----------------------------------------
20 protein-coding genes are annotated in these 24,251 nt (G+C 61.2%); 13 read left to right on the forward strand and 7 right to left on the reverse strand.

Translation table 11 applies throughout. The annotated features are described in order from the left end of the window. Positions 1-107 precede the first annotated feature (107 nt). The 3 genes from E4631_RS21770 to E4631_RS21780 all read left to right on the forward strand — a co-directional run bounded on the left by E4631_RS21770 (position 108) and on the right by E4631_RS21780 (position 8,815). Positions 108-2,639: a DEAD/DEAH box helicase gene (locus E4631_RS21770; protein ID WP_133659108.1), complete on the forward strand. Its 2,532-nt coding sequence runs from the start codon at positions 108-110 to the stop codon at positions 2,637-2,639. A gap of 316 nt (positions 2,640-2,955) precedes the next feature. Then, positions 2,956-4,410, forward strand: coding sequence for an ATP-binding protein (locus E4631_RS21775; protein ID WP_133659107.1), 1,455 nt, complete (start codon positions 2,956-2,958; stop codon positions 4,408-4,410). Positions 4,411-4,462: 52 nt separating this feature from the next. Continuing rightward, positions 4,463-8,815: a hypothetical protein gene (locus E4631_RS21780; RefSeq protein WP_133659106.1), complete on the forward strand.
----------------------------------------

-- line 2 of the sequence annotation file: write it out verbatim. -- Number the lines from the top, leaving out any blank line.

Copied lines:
Translation table 11 applies throughout. The annotated features are described in order from the left end of the window. Positions 1-107 precede the first annotated feature (107 nt). The 3 genes from E4631_RS21770 to E4631_RS21780 all read left to right on the forward strand — a co-directional run bounded on the left by E4631_RS21770 (position 108) and on the right by E4631_RS21780 (position 8,815). Positions 108-2,639: a DEAD/DEAH box helicase gene (locus E4631_RS21770; protein ID WP_133659108.1), complete on the forward strand. Its 2,532-nt coding sequence runs from the start codon at positions 108-110 to the stop codon at positions 2,637-2,639. A gap of 316 nt (positions 2,640-2,955) precedes the next feature. Then, positions 2,956-4,410, forward strand: coding sequence for an ATP-binding protein (locus E4631_RS21775; protein ID WP_133659107.1), 1,455 nt, complete (start codon positions 2,956-2,958; stop codon positions 4,408-4,410). Positions 4,411-4,462: 52 nt separating this feature from the next. Continuing rightward, positions 4,463-8,815: a hypothetical protein gene (locus E4631_RS21780; RefSeq protein WP_133659106.1), complete on the forward strand.